Tom Brady had a senior moment, or maybe he made a rookie mistake. And afterward? He acted like a big baby.
Whatever age he was Thursday night in Chicago, it was a bad look for Brady, the greatest quarterback of all time, who is now a social media joke. Brady lost track of downs, then ran off the field with his pants down rather than congratulate his opponent, Chicago Bears quarterback Nick Foles, at midfield. Chicago beat Tampa Bay 20-19.
“I knew we needed a chunk, and I was thinking about more yardage,’’ Brady said. He had blown a chance for another one of his signature last-minute game-winning drives. His teammates went to the sidelines while Brady stood there, confused, holding four fingers in the air because he thought it was still fourth down. “It was bad execution.’’
Let me tell you what it actually was: It was football Chicago style, where half the fun of winning is seeing the other guy bleeding. Or in this case, frustrated and confused. It was the force of Bears linebacker Khalil Mack hitting and tormenting Brady over and over.
Brady fell to pieces.
“We find ways to win,’’ Bears coach Matt Nagy said. “It’s not always pretty. We understand that.’’
Oh no, he doesn’t understand at all. To a Chicagoan, this entire game was a masterpiece that should be hanging in the Art Institute on Michigan Ave. Watching Mack attack all night like that, sacking Brady and then body-slamming the rookie offensive linemen who Mack had just put a clown suit on?
That brought a tear to a city’s eye. I needed a minute myself.
“I just know,’’ Mack said, “we smelled a little blood in the water.’’
Look, Brady is 43 years old and is going to spend the rest of his life beloved, super rich and married to Gisele. He’ll survive this moment. Sure, his coach called him out early in the season. And now this. We aren’t seeing cracks in Brady yet. He just is getting used to his new surroundings and his over-matched offensive line.
It was just four days earlier that he led Tampa back from 17 points down to beat the Los Angeles Chargers. It was one of the biggest comebacks of Brady’s career.
For a few days, Brady will be the butt of jokes. It was a bad day for him, especially considering the way people watch sports today on their phones. Think of how many people weren’t watching the game but kept getting updates on social media of Brady on the sidelines throwing a temper tantrum and screaming at his linemen; then of Mack sacking him and spiking Tampa right tackle Tristan Wirfs in celebration; then of Brady holding up four fingers, “Hey, where is everybody going?’’
Sit down, Tom.
“I didn’t get a chance to say anything to him,’’ Foles said, confirming that Brady hadn’t met him afterward. “I’m sure sometime we’ll catch up. But we’re trying to keep our distance.’’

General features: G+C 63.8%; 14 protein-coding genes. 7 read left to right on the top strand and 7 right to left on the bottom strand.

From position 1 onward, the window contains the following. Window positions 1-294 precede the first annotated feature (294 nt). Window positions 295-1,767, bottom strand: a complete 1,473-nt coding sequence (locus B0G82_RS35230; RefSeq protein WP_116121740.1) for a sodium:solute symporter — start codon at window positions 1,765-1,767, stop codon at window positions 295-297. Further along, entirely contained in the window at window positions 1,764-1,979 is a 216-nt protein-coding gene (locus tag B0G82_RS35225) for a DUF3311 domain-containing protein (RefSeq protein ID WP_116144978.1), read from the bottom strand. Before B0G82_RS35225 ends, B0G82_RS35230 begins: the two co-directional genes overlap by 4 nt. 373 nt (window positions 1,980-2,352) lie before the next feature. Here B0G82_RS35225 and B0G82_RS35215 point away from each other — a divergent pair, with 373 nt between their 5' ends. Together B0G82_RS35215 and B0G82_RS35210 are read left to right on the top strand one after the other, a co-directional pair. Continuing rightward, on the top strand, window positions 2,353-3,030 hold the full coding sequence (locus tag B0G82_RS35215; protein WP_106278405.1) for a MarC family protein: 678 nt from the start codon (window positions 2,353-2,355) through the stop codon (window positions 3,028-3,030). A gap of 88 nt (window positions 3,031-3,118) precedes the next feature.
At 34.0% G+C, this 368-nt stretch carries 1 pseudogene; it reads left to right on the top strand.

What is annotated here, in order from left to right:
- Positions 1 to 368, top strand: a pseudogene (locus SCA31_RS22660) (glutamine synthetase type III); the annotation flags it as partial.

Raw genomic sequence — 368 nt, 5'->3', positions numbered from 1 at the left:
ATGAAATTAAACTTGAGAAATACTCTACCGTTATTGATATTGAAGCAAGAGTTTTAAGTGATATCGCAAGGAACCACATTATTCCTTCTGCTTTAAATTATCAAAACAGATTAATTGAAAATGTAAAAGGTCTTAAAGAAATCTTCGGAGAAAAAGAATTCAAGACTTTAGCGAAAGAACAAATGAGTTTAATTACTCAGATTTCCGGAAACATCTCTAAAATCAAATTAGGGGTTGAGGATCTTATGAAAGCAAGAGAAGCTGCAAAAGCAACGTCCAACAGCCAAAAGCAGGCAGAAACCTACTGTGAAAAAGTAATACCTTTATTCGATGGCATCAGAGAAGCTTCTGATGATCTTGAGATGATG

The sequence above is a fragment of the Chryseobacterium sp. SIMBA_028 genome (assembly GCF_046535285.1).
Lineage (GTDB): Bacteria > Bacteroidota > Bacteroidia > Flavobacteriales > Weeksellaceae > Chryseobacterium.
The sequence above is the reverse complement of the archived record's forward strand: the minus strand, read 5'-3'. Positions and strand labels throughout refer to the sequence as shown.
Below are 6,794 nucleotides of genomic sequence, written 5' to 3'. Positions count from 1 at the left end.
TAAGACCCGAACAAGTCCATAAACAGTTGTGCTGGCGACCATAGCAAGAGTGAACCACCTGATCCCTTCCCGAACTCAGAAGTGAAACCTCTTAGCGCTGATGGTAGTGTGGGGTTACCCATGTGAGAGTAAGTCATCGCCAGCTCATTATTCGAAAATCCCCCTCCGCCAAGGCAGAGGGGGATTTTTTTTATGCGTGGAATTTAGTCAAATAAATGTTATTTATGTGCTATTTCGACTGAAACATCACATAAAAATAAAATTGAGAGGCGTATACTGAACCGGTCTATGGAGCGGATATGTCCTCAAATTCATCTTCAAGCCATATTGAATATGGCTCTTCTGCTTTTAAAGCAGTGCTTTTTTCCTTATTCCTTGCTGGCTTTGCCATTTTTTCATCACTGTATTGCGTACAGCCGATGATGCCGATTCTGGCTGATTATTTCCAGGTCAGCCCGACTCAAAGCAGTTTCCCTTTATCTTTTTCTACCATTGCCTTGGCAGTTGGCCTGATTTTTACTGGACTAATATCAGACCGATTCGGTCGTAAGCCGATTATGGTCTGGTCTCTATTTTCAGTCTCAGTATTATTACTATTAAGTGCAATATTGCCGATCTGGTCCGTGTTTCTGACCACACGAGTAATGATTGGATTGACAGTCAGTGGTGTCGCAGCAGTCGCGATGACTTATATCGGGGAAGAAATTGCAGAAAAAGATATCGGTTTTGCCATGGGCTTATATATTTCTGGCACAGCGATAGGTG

Ha! Mack was occupying Brady’s head.
If you’re from Chicago, this is what you’re taught about football. With the game on the line, you want the defense on the field. The NFL is throwing the ball all over the place and scoring record amounts of points this year. In Chicago, they call that basketball.
It’s a civic-pride thing to crack skulls. Dick Butkus, Ed O’Bradovich, Dan Hampton, Mike Singletary and the ‘85 Bears. Before that, in the 1940s and 50s was a guy named Ed Sprinkle, known as the meanest man in football. And now: Mack.
Maybe it has something to do with dealing with the ice and cold weather. Maybe it’s about Midwestern toughness and values. Whatever it is, the goal line stand is more beautiful than the Hail Mary.
And here comes Brady, the sport’s pretty boy. The Bears had never beaten him. And there’s just something about this guy that makes a Chicagoan 1) a little jealous and 2) want to rough him up a little.
Meanwhile, Chicago hadn’t quite fallen in love with this year’s Bears yet, even though they now are 4-1. The focus has been on quarterback. The Bears don’t have one. They finally gave up on Mitch Trubisky and switched over to Foles, who was awful in his first start Sunday. How was he on Thursday? Better. Fine. But you’d just rather focus on Mack and on Brady’s confusion for a few minutes first.
Mack had two sacks and six pressures on Brady. And earlier in the game, Bears cornerback Kyle Fuller turned the season around with a huge hit on Tampa’s Ke’Shawn Vaughn, who fumbled. Fuller was called for a roughing penalty at first because sometimes the NFL forgets that the game is supposed to be rough. The penalty was overturned on the replay.
“Beautiful play,’’ Mack said. “Beautiful football play.’’
It looked like Mack might have needed a tissue.